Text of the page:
Jessica PirroFebruary 5, 20202220
When you make any sort of major investment you are going to want to know how it works. The same goes for solar power systems when investing in solar panels, most homeowners are going to want to know how solar panels work.
The way the photovoltaic cells work (the photovoltaic effect) in 1839 by Edmond Becquerel. Becquerel discovered certain materials would emit solar electricity after being struck with sunlight. Years later, researchers rediscovered this and it was named the photovoltaic effect. In the late 1800s, the very first photovoltaic cells were made of selenium. Then, scientists at Bell Labs started to revisit the technology in the 1950s. At this time, the Scientists began using silicon to make the photovoltaic cells. These new photovoltaic cells can convert 4% of the sun’s energy directly into solar electricity.
How the Photovoltaic Effect Works
- The solar energy is absorbed by the photovoltaic cells.
- The sunbeams interact with the photovoltaic cells, causing the electrons to begin moving, creating an electrical flow.
- The wires will then capture and then send this direct current (DC) solar electricity to a solar power inverter, which will then convert the DC solar electricity into usable alternating current (AC) solar electricity.
A Deep Dive: How Exactly Do Solar Panels Work?
When it comes to investing in solar panels, most homeowners are going to want to know exactly how the solar panels will work. Well, to understand how the solar panels work, you are going to need to know how the photovoltaic cells work. The most vital part of the photovoltaic cells is going to be the two layers of the semiconductor material, commonly made up of silicon crystals. The silicon crystals alone aren’t going to be a very good generator of solar electricity. But if you intentionally add impurities, which is called doping, it sets the stage for creating an electrical current.
The last layer of the photovoltaic cells is usually going to be doped with boron, which will then bonds with the silicon to facilitate a positive charge (P), and the top layer is going to be doped with phosphor, which then bonds to the silicon to create a negative charge (N).
When the sunlight hits the photovoltaic cells, the solar energy (coming from the sunlight) knocks the electrons loose in both layers. Because both layers have had opposite charges, the electrons will want to flow from the layer that has a negative charge, to the layer that has a positive charge. However, the electric field that is at the P-N junction is going to stop this from happening.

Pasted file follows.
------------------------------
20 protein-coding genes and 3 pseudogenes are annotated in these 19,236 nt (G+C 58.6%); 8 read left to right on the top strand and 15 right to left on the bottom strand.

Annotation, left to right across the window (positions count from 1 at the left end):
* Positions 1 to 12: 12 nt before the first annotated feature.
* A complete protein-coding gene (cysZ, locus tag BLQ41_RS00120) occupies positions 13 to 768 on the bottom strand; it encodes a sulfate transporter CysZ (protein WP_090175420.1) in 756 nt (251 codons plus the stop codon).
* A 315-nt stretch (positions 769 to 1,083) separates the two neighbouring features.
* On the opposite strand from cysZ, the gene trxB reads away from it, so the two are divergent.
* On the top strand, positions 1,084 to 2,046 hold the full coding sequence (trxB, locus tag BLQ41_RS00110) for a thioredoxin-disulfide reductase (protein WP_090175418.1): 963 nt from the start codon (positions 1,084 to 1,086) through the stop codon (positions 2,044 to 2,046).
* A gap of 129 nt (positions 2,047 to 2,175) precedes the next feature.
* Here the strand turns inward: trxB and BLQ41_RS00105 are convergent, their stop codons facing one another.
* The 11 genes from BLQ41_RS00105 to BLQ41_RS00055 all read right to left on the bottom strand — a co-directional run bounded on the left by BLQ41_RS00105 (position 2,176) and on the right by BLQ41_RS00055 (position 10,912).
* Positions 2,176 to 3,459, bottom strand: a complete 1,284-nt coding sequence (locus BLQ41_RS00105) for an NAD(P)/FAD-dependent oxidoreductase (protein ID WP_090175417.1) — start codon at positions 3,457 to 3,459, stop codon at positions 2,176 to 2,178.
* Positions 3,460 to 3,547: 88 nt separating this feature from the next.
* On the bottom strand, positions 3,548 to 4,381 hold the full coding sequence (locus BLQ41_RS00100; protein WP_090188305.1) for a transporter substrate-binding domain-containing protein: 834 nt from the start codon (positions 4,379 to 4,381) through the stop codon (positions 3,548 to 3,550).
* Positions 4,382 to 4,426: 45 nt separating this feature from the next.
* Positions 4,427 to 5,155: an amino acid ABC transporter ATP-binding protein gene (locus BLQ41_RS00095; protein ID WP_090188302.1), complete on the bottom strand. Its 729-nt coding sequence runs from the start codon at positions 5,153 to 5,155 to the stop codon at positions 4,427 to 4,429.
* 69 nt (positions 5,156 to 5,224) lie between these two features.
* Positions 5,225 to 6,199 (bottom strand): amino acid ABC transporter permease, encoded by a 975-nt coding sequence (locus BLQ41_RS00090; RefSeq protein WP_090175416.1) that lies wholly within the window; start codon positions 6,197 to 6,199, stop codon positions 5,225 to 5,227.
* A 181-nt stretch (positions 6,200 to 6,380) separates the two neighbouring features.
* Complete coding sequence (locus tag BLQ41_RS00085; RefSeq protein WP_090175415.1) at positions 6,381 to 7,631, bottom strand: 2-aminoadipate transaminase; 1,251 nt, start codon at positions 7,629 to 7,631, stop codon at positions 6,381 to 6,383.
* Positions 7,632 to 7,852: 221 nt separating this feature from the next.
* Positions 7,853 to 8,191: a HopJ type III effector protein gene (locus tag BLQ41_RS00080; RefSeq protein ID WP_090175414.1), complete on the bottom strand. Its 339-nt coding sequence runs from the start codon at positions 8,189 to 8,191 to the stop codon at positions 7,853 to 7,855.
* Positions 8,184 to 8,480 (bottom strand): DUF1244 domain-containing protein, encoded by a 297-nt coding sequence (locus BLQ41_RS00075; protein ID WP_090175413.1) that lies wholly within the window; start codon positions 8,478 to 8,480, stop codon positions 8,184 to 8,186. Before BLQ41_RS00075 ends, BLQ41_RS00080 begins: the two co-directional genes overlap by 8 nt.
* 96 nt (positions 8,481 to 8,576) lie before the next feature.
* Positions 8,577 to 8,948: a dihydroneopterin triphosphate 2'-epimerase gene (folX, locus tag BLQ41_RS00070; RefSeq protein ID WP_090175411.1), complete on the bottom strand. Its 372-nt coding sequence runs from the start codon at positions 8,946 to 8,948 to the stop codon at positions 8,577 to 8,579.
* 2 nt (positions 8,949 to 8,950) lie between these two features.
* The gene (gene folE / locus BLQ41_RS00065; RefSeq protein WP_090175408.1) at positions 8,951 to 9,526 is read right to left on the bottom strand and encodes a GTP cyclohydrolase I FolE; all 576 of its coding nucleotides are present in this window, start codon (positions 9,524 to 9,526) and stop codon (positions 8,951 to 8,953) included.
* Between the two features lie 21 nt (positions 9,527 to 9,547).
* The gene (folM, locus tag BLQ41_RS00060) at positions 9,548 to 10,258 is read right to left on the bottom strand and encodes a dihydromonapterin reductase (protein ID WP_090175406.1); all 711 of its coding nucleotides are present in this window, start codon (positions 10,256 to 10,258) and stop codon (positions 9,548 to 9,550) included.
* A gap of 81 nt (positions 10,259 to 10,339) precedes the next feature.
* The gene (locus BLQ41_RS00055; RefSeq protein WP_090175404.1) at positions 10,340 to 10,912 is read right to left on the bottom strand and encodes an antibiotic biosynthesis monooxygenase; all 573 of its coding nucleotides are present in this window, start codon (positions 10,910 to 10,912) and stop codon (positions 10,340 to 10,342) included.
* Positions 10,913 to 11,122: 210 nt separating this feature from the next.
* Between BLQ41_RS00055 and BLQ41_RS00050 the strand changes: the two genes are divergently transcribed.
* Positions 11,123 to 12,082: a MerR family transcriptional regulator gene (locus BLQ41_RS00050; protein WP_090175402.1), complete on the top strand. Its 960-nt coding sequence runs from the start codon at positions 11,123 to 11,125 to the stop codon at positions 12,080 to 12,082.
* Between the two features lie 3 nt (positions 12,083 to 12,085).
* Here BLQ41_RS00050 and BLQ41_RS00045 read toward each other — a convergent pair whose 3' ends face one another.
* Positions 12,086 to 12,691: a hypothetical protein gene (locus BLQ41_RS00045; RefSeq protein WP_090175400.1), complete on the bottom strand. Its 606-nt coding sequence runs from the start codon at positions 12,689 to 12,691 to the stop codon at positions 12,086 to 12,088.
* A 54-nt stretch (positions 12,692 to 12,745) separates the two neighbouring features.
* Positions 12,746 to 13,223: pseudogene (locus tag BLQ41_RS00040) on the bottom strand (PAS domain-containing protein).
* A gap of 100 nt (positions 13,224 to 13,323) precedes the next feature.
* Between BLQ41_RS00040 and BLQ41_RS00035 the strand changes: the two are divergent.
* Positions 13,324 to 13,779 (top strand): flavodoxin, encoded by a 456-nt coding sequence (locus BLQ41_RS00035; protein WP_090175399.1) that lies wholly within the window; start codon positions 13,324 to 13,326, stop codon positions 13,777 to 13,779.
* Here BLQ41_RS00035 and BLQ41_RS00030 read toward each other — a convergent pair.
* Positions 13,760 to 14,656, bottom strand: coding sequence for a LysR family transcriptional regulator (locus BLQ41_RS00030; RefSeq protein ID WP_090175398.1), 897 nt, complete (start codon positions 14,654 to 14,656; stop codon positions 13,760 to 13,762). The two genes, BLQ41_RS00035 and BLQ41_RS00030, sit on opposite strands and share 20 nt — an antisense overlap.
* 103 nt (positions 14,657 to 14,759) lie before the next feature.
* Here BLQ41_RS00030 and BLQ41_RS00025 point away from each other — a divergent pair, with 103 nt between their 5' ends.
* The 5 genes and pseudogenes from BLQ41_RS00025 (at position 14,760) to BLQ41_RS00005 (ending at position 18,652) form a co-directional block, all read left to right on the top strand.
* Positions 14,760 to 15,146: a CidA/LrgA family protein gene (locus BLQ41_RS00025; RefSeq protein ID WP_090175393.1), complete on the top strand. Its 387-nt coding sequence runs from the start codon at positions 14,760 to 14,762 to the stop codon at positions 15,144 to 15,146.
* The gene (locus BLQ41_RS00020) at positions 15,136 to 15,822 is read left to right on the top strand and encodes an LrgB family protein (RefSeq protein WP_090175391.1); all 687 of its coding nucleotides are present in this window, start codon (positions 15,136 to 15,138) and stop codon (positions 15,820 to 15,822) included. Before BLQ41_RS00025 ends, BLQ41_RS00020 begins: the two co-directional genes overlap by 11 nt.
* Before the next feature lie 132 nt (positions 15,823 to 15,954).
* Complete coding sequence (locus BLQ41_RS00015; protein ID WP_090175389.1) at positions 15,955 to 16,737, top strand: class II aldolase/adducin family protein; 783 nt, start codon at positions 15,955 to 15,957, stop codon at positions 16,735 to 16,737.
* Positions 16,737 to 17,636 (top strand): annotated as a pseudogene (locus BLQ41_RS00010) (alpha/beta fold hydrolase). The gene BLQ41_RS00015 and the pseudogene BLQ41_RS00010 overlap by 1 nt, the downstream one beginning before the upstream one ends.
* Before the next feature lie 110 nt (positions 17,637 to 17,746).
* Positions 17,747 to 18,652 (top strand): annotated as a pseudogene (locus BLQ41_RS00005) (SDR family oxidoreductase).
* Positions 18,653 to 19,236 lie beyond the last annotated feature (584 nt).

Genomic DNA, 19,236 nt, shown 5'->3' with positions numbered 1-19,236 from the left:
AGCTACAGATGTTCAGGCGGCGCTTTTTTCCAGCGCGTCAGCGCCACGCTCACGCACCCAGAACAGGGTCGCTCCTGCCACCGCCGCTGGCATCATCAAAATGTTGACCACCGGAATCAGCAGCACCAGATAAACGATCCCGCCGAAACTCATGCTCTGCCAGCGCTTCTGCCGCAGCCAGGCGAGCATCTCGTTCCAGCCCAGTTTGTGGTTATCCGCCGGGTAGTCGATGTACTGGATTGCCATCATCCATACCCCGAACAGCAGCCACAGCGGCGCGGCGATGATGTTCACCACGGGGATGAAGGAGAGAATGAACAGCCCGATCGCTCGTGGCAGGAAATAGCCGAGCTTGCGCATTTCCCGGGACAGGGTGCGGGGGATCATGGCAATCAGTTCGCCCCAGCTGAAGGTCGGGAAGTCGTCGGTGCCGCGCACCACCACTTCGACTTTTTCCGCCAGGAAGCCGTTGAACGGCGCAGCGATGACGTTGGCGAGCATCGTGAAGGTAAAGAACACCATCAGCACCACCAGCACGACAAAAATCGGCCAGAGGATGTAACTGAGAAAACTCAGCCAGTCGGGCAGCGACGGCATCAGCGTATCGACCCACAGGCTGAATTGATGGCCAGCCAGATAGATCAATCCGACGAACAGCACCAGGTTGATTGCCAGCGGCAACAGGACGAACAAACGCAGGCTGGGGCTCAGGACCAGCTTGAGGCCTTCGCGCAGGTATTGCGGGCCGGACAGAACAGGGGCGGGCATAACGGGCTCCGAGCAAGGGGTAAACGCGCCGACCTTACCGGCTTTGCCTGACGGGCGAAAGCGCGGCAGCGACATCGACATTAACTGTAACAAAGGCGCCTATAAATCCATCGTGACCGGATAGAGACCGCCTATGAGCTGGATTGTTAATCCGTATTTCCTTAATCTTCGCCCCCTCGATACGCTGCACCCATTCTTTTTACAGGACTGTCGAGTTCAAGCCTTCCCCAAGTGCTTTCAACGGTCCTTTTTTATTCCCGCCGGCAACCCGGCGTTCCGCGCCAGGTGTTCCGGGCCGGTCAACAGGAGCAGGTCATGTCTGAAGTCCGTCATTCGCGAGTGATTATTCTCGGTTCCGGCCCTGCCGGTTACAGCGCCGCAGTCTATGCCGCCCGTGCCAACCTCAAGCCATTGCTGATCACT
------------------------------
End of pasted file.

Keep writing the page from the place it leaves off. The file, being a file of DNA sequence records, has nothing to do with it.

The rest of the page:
The external circuit is going to provide the required path for the n-type layer to the p-type layer. These electrons that are moving through the circuit (usually the wires that are running along the top of the n-type layer) give the solar panel installations owner solar electricity.
A lot of solar power systems are going to be based on the individual photovoltaic cells, normally a few inches on each side. By itself, each photovoltaic cell will generate a little bit of solar power, which is why they are grouped as solar panels. Then the solar panels will either be used individually or grouped as a solar panel installation.
Three Basic Types of Photovoltaic Cells:
- Single-Crystal Cells are made in long cylinders and then sliced into thin wafers. This process is energy-intensive and uses more materials, it produces the highest-efficiency of solar energy for photovoltaic cells, meaning that they can convert the most incoming sunlight into solar electricity. The solar panels that are made from single-crystal photovoltaic cells have an efficiency of solar energy of up to 23 percent in some laboratory tests. Single-crystal accounts for a little over one-third of the global market for photovoltaic cells.
- Polycrystalline photovoltaic cells are made from molten silicon that is cast into ingots that are then sliced into squares. While production costs are lower, the efficiency of solar energy in these photovoltaic cells is lower as well, with the top module efficiency of solar energy being close to 20 percent. Polycrystalline photovoltaic cells make up around half of the global photovoltaic cells market.
- Thin Film photovoltaic cells involve spraying or depositing materials, amorphous silicon, cadmium telluride, or others, onto glass or metal surfaces in thin films, making the whole module at one time instead of assembling individual photovoltaic cells. This approach results in lower efficiency of solar energy, but it can be a lower cost as well. Thin-film cells are around ten percent of the global market for photovoltaic cells.
Additional Parts of Solar Panels
Aside from the photovoltaic cells being a key part of the solar panels, the typical solar panels include a glass casing that is going to offer durability and protection for the photovoltaic cells. Under the glass exterior, the solar panels have a layer for insulation and a protective back sheet, that is going to protect against the heat dissipation and the humidity inside the solar panels. The insulation is quite important because the increase in temperature is going to lead to a decrease in the efficiency of solar energy, resulting in lower performance for the solar panels.
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